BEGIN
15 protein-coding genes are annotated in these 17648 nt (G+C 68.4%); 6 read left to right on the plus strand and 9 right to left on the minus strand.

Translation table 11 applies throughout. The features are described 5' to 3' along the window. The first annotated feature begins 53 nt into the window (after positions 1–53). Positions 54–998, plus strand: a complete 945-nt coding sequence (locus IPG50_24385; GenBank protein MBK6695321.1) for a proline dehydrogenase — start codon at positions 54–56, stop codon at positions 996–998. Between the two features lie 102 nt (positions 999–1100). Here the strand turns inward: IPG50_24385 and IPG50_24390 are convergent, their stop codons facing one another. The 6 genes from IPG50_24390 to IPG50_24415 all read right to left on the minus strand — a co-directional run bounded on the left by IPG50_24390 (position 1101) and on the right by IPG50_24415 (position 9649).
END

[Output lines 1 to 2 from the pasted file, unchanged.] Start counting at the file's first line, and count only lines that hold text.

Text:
15 protein-coding genes are annotated in these 17648 nt (G+C 68.4%); 6 read left to right on the plus strand and 9 right to left on the minus strand.

Translation table 11 applies throughout. The features are described 5' to 3' along the window. The first annotated feature begins 53 nt into the window (after positions 1–53). Positions 54–998, plus strand: a complete 945-nt coding sequence (locus IPG50_24385; GenBank protein MBK6695321.1) for a proline dehydrogenase — start codon at positions 54–56, stop codon at positions 996–998. Between the two features lie 102 nt (positions 999–1100). Here the strand turns inward: IPG50_24385 and IPG50_24390 are convergent, their stop codons facing one another. The 6 genes from IPG50_24390 to IPG50_24415 all read right to left on the minus strand — a co-directional run bounded on the left by IPG50_24390 (position 1101) and on the right by IPG50_24415 (position 9649).